Neural correlates of ingroup bias for prosociality in rats

Inbal Ben Ami Bartal*, Jocelyn M. Breton, Huanjie Sheng, Kimberly L.P. Long, Stella Chen, Aline Halliday, Justin W. Kenney, Anne L. Wheeler, Paul Frankland, Carrie Shilyansky, Karl Deisseroth, Dacher Keltner, Daniela Kaufer

*Corresponding author for this work

Research output: Contribution to journalArticlepeer-review

28 Scopus citations


Prosocial behavior, in particular helping others in need, occurs preferentially in response to distress of one’s own group members. In order to explore the neural mechanisms promoting mammalian helping behavior, a discovery-based approach was used here to identify brain-wide activity correlated with helping behavior in rats. Demonstrating social selectivity, rats helped others of their strain (‘ingroup’), but not rats of an unfamiliar strain (‘outgroup’), by releasing them from a restrainer. Analysis of brain-wide neural activity via quantification of the early-immediate gene c-Fos identified a shared network, including frontal and insular cortices, that was active in the helping test irrespective of group membership. In contrast, the striatum was selectively active for ingroup members, and activity in the nucleus accumbens, a central network hub, correlated with helping. In vivo calcium imaging showed accumbens activity when rats approached a trapped ingroup member, and retrograde tracing identified a subpopulation of accumbens-projecting cells that was correlated with helping. These findings demonstrate that motivation and reward networks are associated with helping an ingroup member and provide the first description of neural correlates of ingroup bias in rodents.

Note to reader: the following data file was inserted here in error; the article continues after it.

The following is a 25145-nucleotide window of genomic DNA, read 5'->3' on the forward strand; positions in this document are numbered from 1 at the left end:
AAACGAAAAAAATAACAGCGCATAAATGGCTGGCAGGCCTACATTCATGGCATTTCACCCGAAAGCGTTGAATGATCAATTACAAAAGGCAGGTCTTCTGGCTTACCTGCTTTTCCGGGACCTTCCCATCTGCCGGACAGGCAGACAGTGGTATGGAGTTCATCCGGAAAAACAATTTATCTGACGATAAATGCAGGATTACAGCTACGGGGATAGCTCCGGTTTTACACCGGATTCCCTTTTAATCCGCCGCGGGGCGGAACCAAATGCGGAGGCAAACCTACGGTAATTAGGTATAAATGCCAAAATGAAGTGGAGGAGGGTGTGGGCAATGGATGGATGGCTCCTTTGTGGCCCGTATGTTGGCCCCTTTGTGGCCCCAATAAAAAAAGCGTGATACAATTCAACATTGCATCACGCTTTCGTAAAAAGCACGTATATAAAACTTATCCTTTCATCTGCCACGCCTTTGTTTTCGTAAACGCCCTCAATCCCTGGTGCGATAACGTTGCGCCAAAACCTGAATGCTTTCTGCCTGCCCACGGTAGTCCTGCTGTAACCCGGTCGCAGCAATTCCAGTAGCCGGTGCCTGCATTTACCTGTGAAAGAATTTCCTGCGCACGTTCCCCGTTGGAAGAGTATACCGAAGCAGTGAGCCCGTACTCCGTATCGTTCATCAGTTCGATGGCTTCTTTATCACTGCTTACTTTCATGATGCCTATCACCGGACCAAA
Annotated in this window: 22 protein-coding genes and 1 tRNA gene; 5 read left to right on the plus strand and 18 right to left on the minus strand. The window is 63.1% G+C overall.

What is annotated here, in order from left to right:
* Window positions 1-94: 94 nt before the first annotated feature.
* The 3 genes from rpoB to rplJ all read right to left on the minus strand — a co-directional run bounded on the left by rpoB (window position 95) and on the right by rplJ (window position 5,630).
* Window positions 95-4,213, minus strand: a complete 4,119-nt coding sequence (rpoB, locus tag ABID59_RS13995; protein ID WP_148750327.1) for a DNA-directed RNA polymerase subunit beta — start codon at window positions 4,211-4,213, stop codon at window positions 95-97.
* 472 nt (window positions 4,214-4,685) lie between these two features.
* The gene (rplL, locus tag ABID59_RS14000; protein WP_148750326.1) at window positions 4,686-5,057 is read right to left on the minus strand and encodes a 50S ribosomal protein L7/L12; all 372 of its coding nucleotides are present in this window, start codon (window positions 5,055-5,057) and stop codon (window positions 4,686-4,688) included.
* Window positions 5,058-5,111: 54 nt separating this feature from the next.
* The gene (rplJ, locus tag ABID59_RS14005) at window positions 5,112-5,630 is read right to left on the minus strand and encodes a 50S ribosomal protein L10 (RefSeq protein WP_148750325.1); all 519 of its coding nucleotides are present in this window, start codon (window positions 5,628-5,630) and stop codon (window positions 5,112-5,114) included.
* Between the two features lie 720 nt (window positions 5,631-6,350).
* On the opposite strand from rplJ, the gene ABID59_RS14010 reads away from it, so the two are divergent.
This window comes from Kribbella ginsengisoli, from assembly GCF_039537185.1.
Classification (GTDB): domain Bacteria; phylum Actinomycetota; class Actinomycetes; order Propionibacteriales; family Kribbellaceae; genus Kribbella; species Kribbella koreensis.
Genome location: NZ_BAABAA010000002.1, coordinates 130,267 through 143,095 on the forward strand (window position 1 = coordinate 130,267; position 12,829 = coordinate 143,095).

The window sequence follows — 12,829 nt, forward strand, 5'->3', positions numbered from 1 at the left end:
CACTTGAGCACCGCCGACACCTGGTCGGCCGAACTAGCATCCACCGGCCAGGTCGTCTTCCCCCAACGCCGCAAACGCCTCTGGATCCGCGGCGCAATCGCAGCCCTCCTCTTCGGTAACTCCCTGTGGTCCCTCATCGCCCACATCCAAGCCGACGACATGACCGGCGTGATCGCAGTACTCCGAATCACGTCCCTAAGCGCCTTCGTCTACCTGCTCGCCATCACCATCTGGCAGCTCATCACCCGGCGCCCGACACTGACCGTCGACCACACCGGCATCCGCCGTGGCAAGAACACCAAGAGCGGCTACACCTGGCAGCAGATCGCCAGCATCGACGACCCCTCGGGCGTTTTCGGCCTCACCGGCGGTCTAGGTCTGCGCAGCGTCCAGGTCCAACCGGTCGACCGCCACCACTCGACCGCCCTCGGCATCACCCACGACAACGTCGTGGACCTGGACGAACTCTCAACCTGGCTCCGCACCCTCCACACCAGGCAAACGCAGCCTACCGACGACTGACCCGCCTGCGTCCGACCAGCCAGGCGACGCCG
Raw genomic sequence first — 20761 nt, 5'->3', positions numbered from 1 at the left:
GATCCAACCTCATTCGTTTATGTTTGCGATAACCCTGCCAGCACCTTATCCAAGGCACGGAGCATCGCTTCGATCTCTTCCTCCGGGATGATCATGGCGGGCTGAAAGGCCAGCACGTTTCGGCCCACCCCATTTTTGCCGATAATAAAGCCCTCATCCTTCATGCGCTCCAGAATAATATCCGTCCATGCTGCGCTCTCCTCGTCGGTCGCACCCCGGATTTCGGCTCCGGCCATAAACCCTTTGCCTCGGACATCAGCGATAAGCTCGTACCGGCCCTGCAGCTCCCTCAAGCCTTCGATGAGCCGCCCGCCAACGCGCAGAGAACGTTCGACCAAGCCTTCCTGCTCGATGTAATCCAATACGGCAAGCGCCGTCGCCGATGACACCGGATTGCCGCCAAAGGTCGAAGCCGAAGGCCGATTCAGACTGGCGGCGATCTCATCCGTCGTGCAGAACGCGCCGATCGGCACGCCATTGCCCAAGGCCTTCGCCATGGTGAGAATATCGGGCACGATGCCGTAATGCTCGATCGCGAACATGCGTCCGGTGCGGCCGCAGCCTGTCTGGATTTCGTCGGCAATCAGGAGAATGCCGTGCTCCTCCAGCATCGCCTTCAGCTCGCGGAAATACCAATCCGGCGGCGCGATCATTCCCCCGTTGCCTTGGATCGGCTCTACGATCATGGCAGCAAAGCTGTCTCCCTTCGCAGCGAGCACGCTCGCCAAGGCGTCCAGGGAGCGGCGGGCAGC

Original languageEnglish
Article numbere65582
StatePublished - Jul 2021


FundersFunder number
Miller Institute for Basic Science, Israel Science Foundation
Shannon Wong-Michalak
University of California Berkeley
Azrieli Foundation
Institute for Bioengineering and Biosciences


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